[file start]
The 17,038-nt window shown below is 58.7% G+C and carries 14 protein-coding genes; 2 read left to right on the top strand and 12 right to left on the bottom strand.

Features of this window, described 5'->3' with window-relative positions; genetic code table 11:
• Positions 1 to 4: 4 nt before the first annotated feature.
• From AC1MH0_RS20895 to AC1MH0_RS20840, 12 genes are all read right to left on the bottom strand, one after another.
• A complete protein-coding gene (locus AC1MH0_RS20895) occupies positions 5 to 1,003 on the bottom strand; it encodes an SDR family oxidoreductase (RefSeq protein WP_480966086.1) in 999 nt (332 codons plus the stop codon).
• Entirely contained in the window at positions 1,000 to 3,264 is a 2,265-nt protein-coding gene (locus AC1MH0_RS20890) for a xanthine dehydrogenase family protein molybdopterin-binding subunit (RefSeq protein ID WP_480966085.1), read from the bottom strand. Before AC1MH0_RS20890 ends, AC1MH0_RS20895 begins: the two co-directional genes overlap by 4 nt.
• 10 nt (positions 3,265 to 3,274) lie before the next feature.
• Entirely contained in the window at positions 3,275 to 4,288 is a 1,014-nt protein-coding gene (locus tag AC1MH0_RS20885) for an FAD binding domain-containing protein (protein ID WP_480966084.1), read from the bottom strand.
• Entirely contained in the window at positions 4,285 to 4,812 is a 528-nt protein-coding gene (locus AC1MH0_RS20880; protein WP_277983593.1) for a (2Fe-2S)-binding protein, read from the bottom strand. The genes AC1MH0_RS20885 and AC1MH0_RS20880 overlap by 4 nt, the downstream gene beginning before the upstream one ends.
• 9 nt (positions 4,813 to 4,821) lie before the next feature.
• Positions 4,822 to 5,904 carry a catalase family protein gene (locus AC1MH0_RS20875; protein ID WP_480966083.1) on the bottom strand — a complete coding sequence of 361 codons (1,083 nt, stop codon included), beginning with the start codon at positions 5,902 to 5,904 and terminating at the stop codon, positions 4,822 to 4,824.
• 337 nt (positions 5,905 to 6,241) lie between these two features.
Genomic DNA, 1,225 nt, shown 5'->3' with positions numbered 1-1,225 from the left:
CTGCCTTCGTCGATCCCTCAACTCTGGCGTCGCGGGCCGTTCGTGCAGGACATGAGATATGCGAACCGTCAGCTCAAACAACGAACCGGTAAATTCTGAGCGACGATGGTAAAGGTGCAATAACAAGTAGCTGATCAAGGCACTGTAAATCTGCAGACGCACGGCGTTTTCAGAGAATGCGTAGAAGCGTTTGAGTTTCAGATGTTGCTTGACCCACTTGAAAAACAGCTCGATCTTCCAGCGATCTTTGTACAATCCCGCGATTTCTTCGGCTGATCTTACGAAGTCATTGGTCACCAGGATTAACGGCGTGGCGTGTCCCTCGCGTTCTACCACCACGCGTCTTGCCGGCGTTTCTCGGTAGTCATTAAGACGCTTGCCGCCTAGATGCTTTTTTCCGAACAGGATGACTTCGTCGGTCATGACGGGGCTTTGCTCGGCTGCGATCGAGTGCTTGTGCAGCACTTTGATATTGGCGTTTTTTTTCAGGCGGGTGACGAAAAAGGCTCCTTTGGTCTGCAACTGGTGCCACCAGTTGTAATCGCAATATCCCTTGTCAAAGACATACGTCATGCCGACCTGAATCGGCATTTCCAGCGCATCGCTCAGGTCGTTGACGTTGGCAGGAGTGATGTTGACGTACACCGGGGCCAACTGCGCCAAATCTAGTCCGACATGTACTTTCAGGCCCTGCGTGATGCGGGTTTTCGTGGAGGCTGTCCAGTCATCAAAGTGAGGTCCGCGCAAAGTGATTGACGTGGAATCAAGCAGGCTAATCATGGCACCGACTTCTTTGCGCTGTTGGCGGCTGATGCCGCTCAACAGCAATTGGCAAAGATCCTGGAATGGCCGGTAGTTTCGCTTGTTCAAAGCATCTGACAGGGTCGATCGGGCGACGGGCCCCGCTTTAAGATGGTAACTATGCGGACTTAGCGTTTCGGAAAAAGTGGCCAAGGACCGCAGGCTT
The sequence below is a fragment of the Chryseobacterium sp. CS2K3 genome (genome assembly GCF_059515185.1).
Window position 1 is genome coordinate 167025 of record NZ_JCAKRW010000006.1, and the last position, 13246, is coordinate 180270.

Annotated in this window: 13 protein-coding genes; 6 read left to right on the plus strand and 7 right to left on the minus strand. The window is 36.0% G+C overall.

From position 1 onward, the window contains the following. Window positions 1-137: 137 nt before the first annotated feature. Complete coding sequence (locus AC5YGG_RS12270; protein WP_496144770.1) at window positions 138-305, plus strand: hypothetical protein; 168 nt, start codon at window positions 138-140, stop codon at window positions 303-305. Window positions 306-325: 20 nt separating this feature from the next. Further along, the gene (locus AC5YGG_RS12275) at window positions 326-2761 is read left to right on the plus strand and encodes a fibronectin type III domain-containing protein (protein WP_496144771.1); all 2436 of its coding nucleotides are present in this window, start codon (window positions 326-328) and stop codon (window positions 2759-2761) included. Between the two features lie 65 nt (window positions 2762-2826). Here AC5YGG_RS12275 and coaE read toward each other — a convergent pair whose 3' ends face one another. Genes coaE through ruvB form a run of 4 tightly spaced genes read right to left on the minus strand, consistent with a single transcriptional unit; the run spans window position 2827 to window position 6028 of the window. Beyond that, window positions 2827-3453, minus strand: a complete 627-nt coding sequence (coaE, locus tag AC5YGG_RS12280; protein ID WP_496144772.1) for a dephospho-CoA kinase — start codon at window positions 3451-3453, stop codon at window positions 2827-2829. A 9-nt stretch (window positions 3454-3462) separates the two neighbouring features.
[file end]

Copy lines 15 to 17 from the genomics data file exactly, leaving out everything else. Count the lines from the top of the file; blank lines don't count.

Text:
The sequence below is a fragment of the Chryseobacterium sp. CS2K3 genome (genome assembly GCF_059515185.1).
Window position 1 is genome coordinate 167025 of record NZ_JCAKRW010000006.1, and the last position, 13246, is coordinate 180270.

Annotated in this window: 13 protein-coding genes; 6 read left to right on the plus strand and 7 right to left on the minus strand. The window is 36.0% G+C overall.